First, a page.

Understand How It Works
There's no need to take Composting 101 or read a lengthy how-to manual to be successful at composting. It's something just about anyone can do. But while it's easy, there are a few things you might want to understand before you start.
The four basic requirements for composting are air, water, carbon and nitrogen. The right amount of air and water will ensure the rapid reproduction of decomposers, the organisms that break down the carbon and nitrogen materials in your compost pile. Decomposers include bacteria, bugs, worms and fungi, of which bacteria are the most plentiful.
Aerobic bacteria thrive in an oxygen-rich environment and are the most effective at decomposition. When there isn't enough air in the pile, anaerobic bacteria move in and decomposition becomes slow and inefficient. Anaerobic bacteria also leave behind hydrogen sulfide, which gives off an unpleasant rotten egg smell. So, you'll want to make sure your pile gets enough air.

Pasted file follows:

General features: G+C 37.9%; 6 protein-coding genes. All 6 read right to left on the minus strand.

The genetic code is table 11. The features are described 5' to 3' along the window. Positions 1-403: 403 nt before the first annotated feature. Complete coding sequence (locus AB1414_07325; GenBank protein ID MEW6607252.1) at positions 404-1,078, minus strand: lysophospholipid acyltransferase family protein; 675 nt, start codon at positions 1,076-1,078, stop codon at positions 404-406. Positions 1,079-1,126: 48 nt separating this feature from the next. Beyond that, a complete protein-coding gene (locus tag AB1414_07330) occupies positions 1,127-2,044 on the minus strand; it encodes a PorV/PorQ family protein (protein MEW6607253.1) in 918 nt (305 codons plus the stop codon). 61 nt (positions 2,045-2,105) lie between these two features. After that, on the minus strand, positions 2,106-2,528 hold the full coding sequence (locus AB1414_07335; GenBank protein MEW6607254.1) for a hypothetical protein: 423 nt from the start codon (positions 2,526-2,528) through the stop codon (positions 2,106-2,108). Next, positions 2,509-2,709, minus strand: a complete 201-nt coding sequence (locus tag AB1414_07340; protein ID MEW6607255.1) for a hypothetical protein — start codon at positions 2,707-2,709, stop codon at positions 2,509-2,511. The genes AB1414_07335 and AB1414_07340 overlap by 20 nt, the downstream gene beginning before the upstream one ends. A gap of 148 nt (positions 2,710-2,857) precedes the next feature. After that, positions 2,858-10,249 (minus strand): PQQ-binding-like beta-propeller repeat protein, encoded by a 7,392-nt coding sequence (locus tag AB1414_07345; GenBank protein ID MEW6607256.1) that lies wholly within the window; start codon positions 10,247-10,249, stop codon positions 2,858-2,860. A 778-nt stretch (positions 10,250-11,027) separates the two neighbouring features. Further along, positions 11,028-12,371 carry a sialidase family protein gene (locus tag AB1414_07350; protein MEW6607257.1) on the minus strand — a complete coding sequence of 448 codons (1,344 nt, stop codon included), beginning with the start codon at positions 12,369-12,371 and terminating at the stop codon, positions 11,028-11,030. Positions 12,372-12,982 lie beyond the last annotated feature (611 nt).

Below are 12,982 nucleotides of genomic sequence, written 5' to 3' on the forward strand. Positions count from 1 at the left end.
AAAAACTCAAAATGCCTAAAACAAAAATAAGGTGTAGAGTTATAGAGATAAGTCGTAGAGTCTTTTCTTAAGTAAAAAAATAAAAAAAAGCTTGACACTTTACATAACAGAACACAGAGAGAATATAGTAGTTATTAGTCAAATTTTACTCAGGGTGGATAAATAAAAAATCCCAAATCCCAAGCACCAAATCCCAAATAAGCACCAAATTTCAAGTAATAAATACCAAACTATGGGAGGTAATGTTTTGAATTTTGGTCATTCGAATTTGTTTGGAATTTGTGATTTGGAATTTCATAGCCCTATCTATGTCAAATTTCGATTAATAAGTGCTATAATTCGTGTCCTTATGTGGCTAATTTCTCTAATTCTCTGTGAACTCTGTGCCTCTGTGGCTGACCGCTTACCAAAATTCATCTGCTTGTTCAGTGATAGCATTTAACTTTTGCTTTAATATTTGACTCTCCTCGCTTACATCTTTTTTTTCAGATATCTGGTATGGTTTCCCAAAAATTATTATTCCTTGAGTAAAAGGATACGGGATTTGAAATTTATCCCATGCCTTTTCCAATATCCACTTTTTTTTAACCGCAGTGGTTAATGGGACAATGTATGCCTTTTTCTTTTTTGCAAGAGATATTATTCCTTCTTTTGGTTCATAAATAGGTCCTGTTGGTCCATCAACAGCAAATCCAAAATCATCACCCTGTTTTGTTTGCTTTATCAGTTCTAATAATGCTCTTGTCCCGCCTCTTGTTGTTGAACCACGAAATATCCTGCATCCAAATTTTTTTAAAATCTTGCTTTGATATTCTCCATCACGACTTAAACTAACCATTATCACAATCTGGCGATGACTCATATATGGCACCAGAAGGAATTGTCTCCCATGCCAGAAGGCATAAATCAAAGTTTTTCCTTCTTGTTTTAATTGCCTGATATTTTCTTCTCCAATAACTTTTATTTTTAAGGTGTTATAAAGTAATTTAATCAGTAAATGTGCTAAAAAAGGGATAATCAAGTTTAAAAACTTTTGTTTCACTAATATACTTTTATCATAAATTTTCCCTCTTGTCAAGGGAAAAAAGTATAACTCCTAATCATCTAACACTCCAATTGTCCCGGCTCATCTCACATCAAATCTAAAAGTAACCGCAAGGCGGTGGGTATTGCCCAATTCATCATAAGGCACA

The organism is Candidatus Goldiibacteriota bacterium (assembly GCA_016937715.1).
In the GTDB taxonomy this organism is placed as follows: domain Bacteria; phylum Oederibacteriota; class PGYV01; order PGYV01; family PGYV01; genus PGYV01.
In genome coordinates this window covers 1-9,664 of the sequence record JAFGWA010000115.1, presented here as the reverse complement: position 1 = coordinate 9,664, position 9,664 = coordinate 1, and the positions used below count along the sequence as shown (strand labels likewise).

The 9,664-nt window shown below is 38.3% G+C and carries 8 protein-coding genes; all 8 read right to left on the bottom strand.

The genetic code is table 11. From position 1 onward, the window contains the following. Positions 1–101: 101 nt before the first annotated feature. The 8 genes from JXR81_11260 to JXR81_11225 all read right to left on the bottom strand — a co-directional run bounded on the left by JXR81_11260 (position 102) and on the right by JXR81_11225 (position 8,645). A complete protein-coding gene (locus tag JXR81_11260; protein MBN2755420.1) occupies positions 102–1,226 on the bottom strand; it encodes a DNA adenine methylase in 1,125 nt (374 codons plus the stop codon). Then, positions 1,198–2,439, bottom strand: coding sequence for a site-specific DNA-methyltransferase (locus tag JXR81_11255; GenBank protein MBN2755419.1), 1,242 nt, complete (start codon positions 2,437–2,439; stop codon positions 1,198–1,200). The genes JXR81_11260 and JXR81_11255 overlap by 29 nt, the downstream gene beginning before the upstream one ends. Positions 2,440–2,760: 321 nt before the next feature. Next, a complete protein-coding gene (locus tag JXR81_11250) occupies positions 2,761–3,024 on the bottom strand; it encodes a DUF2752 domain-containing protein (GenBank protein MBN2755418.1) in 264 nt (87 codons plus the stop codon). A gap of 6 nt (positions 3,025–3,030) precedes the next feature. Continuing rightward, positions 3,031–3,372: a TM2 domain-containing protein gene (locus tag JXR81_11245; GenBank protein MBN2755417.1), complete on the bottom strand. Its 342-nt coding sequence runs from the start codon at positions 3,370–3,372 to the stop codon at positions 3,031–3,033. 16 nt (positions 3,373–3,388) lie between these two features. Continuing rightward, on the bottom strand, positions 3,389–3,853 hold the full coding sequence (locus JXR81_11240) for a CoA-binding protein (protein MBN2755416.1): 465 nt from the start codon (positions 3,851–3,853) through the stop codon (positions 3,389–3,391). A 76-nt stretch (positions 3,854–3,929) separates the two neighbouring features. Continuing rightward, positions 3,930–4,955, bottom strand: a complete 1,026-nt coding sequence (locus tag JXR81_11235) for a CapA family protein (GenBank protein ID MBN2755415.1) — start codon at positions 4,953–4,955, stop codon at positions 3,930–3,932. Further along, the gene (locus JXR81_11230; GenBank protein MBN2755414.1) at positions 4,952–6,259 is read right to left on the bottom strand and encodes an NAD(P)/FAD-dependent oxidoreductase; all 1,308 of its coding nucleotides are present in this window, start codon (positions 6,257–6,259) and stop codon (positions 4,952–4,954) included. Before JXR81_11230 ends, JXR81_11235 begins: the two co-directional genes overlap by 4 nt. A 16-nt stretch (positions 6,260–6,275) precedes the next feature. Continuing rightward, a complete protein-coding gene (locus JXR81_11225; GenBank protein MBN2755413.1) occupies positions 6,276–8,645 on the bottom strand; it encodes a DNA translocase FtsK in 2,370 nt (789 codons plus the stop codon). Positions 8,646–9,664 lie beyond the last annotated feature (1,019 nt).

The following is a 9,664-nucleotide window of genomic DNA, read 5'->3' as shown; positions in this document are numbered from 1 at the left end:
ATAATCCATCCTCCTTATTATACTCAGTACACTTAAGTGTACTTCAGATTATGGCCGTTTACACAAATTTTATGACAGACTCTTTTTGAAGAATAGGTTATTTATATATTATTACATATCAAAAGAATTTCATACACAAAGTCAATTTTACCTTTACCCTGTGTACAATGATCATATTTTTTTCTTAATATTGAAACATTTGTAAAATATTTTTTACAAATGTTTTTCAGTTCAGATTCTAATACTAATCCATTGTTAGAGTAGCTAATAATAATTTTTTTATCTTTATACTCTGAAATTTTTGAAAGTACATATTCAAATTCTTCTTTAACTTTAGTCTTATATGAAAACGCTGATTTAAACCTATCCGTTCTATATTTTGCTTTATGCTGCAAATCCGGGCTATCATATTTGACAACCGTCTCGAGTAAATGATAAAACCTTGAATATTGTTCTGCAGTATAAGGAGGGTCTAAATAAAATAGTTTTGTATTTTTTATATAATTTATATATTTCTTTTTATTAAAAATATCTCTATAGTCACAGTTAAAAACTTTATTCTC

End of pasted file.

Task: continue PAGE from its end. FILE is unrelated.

You should also strive to keep your pile moist, but not soggy. When moisture decreases, the deposition of your pile slows. Too much moisture and it becomes air deficient, encouraging the growth of anaerobic bacteria.
Carbon comes from dry, lifeless materials from your kitchen and garden, and nitrogen from the moist, fresh waste. Compost forms best with a 30:1 carbon-to-nitrogen ratio [source: National Sierra Club]. You should try to balance these elements in your compost pile, but maintaining the exact ratio isn't that critical.